The desk is nothing special, nor is the chair.  There is a good, usable computer on the desktop with a wireless printer attached.  It is light, and near a window.  It’s at the back of the big room and ensures a small measure of privacy.

Best of all, it’s mine for the semester.  I can work here whenever I like, no matter if it’s a teaching day or not. I can come here and write instead of feeling distracted at home.  I can come to school and be inspired by students and other professors as I go through my projects and make progress.  I will be able to get out of the house and see other people every day if I want to when I go use my desk and computer at school.

I have a number of projects and ideas in the hopper, and I can hardly wait to get started.    It all begins with a desk.  A desk with endless possibilities.

How do you find your muse?  Can an inanimate object help you?

I Miss Writing!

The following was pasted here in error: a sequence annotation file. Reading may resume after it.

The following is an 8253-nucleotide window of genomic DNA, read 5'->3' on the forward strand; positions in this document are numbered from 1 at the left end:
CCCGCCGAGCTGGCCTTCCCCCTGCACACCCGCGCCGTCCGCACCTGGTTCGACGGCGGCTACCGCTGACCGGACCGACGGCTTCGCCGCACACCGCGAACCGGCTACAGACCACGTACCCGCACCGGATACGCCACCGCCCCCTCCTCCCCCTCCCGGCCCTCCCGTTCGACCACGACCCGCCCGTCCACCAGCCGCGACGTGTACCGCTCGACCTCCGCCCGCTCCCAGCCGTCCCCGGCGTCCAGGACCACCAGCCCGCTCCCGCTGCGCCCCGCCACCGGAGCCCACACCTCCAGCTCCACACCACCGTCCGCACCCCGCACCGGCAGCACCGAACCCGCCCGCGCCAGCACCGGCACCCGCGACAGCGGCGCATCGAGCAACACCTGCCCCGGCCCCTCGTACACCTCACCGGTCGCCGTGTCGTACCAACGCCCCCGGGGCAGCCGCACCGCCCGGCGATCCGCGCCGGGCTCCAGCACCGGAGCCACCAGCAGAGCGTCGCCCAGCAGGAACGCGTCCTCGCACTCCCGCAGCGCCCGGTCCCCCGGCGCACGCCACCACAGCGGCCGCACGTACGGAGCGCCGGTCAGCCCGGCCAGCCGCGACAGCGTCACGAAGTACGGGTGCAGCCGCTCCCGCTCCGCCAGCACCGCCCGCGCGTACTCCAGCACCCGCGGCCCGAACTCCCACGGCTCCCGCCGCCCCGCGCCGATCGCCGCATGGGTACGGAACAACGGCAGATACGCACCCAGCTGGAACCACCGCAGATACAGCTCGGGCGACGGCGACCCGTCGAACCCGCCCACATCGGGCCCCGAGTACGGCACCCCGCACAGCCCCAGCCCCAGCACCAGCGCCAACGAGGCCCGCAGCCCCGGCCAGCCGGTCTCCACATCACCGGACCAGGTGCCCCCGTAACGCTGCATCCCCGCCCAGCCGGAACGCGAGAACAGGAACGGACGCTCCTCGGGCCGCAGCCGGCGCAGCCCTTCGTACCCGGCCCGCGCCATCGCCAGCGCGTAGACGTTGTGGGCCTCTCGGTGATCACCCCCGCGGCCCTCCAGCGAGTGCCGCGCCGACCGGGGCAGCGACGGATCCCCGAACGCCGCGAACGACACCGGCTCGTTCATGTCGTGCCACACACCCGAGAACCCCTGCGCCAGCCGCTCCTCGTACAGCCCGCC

I am lucky that I have two passions: writing and teaching writing.  For the past four years, I pursued just the writing and I wasn’t teaching at all.  Some people claimed it was a waste of a good doctorate, but I didn’t care – I just worked on my freelance career and a whole lot of fiction.  Last year around this time, I decided to pursue an advertisement in a local magazine for a writing (English) teacher at a local international high school.  It’s important to note that it’s an international school, because it’s not primarily Japanese and it runs on an American calendar, not a Japanese one that begins in mid-April.  If I am going to work outside the home, I need to make sure that it doesn’t affect the kids in any real way, and part of the kids’ lives – and mine – is a long summer in the U.S. with family and friends.   Well, I got the job.  It seemed perfect – just mornings and though it was every day, I’d be done by 11:30am.  Of course when you have a job is when it’s easiest to get a job, and I got an email from Temple University (there is a Tokyo branch of the Philadelphia school!) that they needed adjunct instructors.  I had worked there in the past and loved it – it was an opportunity that I just couldn’t pass up.